______________________________________Material  Compositions______________________________________Film #1   Kodak Min-R E film, single emulsionScreen #1 Gd2 O2 S:Tb (27.2 mg/cm2  coating weight)     formed     on a 8 μm thick polymeric sheetFilm #2   Kodak Min-R H film, single emulsion______________________________________

A conventional Kodak Min-R screen-Min-R E film combination was used as a standard for comparison. Each screen-film combination was loaded into a corresponding Kodak Min-R2 cassette. A GE Senograph 600t mammography x-ray unit was used to expose the cassettes. The x-ray tube has a molybdenum (Mo) anode and an added 0.03 mm Mo filter. A large focal spot size of 0.3 mm and a focal spot to screen-film cassette distance of 65 cm were used. All the films were developed in a Kodak X-Omat processor operating at 95 F. and using extended processing cycles.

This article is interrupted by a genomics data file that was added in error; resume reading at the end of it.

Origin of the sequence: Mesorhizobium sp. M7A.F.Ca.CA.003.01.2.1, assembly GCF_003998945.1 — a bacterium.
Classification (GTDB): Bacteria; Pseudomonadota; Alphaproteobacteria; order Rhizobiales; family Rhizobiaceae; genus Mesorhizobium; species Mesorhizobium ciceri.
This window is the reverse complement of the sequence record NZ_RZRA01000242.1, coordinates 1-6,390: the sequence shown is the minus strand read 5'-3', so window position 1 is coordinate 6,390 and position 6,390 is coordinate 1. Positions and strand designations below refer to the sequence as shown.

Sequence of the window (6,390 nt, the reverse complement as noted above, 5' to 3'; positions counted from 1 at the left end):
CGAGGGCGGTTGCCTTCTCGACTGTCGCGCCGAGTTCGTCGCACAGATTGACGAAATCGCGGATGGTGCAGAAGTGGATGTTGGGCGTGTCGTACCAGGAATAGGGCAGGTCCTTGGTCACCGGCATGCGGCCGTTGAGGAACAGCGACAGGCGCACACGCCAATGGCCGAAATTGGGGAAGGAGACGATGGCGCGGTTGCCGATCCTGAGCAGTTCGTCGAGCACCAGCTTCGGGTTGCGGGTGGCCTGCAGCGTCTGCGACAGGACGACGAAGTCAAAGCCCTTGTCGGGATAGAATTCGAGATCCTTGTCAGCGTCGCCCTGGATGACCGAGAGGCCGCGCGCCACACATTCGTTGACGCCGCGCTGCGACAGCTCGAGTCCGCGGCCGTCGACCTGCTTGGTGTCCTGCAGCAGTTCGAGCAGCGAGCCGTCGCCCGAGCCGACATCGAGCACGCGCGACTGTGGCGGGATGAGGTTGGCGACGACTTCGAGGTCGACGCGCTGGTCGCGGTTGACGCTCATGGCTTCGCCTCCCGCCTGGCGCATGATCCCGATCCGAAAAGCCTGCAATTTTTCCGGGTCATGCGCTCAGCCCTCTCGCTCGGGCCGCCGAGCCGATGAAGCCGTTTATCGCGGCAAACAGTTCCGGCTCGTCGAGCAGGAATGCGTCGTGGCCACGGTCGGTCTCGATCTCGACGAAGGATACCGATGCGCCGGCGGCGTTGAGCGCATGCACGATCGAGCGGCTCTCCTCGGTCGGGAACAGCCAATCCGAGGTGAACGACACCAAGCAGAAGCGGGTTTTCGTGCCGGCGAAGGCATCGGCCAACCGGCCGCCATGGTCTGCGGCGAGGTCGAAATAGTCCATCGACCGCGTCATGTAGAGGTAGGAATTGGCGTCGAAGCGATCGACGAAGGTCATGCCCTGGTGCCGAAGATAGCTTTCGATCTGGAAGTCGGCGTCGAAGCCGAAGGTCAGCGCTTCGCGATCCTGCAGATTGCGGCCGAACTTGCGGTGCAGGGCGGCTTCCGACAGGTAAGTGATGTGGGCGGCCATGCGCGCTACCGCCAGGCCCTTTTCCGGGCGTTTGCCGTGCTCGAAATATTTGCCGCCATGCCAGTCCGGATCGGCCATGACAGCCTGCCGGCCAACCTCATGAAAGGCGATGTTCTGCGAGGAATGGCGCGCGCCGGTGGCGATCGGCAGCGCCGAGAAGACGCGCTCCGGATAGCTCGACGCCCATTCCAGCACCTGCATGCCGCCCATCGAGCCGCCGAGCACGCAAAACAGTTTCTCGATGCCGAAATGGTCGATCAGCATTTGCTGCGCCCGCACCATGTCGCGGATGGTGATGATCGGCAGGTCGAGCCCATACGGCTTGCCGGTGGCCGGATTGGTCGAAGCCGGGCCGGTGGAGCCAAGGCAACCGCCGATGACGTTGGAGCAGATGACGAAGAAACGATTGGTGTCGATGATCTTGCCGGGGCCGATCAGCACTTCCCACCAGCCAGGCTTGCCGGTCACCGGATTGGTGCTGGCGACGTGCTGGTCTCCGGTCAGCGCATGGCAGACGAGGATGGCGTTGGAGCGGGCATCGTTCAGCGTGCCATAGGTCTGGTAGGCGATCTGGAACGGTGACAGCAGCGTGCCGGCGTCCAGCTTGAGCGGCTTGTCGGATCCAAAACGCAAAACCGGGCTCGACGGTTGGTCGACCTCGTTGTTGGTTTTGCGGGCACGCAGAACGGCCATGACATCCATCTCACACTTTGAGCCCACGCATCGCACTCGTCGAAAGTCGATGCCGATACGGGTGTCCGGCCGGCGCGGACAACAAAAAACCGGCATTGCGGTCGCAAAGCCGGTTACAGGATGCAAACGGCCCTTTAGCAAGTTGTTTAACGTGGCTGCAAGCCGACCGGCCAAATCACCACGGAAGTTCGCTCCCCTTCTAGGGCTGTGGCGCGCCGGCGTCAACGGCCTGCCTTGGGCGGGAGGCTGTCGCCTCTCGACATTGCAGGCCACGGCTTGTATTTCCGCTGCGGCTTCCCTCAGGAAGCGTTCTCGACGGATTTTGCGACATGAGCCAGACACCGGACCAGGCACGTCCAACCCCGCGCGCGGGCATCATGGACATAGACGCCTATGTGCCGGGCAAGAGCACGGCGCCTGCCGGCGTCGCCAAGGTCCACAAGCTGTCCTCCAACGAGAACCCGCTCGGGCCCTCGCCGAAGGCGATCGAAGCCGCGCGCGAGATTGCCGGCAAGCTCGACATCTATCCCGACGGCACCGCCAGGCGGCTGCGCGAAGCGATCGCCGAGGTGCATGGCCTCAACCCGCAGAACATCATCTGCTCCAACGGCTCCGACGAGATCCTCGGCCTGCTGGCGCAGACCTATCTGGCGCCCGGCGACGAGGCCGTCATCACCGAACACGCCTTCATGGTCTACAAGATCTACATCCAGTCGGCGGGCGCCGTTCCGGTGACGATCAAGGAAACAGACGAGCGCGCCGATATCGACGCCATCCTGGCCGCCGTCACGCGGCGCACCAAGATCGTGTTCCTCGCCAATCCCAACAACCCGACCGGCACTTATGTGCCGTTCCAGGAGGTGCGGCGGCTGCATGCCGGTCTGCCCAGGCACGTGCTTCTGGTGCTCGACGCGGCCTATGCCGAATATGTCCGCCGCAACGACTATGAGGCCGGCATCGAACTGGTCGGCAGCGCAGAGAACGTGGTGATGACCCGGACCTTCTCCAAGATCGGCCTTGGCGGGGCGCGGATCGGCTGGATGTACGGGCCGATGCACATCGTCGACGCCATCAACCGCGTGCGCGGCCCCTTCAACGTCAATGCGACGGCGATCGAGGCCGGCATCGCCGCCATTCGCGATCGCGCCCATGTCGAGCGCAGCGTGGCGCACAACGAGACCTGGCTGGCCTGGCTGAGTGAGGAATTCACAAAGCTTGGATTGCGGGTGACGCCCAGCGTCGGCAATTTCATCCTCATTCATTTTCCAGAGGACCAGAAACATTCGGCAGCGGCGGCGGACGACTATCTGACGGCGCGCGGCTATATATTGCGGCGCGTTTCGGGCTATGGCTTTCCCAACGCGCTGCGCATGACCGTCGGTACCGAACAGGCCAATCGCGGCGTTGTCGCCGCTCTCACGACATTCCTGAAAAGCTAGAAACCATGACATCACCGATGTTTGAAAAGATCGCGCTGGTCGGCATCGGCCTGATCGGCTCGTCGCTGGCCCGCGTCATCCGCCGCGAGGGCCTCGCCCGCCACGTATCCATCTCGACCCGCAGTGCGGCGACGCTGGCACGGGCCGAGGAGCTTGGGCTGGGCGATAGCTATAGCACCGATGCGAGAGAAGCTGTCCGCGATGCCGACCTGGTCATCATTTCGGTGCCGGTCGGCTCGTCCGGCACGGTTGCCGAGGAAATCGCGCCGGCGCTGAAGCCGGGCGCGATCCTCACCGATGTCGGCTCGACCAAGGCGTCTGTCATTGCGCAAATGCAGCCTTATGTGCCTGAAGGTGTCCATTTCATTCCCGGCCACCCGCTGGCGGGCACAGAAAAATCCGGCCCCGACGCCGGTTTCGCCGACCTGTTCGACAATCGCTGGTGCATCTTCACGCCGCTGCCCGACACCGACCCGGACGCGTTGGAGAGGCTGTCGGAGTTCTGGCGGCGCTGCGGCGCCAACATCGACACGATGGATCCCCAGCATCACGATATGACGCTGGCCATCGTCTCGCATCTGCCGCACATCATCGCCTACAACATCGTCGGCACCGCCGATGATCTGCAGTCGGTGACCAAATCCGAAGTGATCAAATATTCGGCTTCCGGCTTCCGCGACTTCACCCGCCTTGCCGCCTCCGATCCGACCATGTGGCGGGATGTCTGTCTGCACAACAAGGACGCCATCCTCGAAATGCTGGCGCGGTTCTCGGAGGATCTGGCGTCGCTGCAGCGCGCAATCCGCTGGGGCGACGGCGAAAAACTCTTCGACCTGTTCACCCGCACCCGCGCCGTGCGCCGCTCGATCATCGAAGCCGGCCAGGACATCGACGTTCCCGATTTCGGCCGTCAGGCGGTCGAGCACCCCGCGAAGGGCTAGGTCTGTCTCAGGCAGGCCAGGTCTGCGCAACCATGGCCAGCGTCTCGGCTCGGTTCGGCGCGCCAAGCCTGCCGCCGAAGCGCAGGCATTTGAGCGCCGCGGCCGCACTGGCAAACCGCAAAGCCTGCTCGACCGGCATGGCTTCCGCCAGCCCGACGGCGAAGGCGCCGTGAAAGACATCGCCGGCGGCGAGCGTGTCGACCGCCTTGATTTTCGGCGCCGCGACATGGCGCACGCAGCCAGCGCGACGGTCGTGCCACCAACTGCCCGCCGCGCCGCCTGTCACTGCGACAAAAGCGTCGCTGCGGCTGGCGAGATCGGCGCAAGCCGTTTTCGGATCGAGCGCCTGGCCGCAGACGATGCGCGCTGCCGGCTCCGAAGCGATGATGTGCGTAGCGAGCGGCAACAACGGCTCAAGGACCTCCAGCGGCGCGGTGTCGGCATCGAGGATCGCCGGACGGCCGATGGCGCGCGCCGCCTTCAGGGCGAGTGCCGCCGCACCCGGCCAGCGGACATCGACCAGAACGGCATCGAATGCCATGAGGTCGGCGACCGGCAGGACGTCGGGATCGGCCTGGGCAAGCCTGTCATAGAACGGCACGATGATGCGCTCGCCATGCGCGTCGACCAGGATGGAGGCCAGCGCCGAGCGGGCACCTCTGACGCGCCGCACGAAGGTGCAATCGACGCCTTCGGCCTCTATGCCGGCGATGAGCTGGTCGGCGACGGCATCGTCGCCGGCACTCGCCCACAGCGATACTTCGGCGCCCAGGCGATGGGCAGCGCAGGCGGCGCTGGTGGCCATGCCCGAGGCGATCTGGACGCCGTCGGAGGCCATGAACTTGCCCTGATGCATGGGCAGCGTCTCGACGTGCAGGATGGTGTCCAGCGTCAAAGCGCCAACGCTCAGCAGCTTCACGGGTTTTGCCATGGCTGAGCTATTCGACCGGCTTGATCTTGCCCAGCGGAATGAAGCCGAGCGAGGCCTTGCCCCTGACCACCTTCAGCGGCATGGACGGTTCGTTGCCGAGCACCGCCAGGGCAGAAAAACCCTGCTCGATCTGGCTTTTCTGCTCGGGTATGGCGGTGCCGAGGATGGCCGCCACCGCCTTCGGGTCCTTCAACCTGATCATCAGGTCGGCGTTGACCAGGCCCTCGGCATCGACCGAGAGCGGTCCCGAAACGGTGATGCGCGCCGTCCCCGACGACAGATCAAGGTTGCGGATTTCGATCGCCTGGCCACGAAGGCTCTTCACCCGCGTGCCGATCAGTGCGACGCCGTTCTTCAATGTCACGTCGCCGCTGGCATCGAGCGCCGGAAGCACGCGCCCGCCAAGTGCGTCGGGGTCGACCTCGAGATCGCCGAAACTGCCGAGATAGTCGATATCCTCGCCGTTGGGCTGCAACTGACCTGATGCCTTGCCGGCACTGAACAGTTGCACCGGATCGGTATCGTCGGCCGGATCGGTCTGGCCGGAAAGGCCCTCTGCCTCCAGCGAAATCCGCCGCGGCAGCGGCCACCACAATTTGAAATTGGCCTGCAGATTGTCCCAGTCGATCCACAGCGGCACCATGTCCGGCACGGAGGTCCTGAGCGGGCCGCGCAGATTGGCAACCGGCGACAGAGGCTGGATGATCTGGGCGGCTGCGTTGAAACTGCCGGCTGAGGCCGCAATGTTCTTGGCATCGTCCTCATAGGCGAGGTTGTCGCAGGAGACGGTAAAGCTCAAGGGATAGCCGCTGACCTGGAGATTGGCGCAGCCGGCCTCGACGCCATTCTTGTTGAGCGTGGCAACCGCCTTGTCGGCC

The characteristic curves of the single screen-dual film system were measured from the images of an aluminum step wedge. FIG. 16 shows the measured film optical density (OD) and the corresponding film contrast (defined as the difference in OD between two successive steps) as a function of step wedge number at the x-ray tube potential of 26 kV. The film OD values were measured on the center of each step of the aluminum step wedge image. FIG. 16 shows that in the film #1 OD range between 0.5 to 0.7, the contrast of film #2 is a factor of 3 greater than the contrast of film #1.

The response of film #2 to cassette x-ray exposure is a factor of about two faster than film#1. For the dense breast regions where penetrating x-rays are less, the x-ray exposure to the cassette will typically produce film OD under 1.0 on film #1. The corresponding film OD on film #2 will be higher and in the optimal region where film contrast is high. This improved film contrast increases the lesion detectability in the dense breast regions.